updated 05:50 pm EDT, Fri October 21, 2011
Steve Jobs bio reveals he had hopes for full TV
A further excerpt from the imminent Walter Isaacson biography of Steve Jobs has revealed that the late CEO did have hopes for a full TV set. The design would be "completely easy to use" and sync with iCloud to eliminate the trouble of moving content to the TV, the Apple co-founder said in the Washington Post passage. Similar to what he had done with the Mac, iPod, iPhone, and iPad, Jobs said he had found a solution to the interface problem that would scrap the traditional remote but, by implication, wouldn't use something Apple had done before.
"It will have the simplest user interface you could imagine," Jobs said. "I finally cracked it."
Apple has so far used a relatively conventional interface on its initial project, the Apple TV, in a four-way remote. The Remote app for iOS and AirPlay support have improved its control but are widely regarded as stopgaps to fix a relatively conventional design.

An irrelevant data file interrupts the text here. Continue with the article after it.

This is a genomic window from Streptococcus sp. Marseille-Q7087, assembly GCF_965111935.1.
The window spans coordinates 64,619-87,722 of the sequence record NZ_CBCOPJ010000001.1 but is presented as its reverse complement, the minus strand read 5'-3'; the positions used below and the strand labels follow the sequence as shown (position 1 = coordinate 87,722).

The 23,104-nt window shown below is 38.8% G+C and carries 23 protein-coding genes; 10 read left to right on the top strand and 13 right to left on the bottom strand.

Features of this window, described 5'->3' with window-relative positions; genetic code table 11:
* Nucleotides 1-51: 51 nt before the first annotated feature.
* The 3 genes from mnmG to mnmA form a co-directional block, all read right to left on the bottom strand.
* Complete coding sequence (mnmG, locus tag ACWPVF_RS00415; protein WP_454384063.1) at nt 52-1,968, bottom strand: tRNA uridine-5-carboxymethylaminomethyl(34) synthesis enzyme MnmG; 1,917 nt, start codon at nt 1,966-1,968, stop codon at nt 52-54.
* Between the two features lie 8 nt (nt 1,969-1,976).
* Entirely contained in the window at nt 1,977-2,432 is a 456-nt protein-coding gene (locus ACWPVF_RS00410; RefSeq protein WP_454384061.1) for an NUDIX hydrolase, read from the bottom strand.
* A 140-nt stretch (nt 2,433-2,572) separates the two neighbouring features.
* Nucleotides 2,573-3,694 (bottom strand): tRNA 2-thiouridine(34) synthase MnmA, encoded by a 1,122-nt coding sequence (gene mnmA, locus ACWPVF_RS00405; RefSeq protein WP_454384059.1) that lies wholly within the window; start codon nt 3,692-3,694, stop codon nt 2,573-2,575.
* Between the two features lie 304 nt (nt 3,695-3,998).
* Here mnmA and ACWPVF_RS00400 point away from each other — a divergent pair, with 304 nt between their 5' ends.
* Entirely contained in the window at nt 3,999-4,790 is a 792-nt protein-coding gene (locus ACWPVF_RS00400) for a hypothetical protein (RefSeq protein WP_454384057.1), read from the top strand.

Some have called for Apple to use a body recognition system like Microsoft's Kinect for the Xbox 360. Apart from possible patent issues, its interface is considered relatively slow as users have to make slow pointing gestures or else use their voice. Speech recognition might be a possibility and would be supported by the presence of Siri's natural language in the iPhone 4S, although overcoming TV noise might be its own challenge.
Whether or not it's a practical plan is still a mystery. The volume of rumors has picked up recently and mentioned 2012 as the target. However, most of the rumors in the past have come from analysts like Piper Jaffray's Gene Munster, who has insisted for years that Apple was working on a TV in what has mostly been seen as wish-making rather than clues to real plans.
Jobs during his appearance at the D8 conference last year hinted that he might want to skip set-top boxes entirely. He warned that the cable and satellite industry model gave a subsidized device that made it difficult for anyone to offer a separate media hub that would be worth buying separately. While he ultimately followed up with the second-generation Apple TV box, even it has sold comparatively slowly. Apple executives during results calls still refer to it as a "hobby" but often add that "there's something there."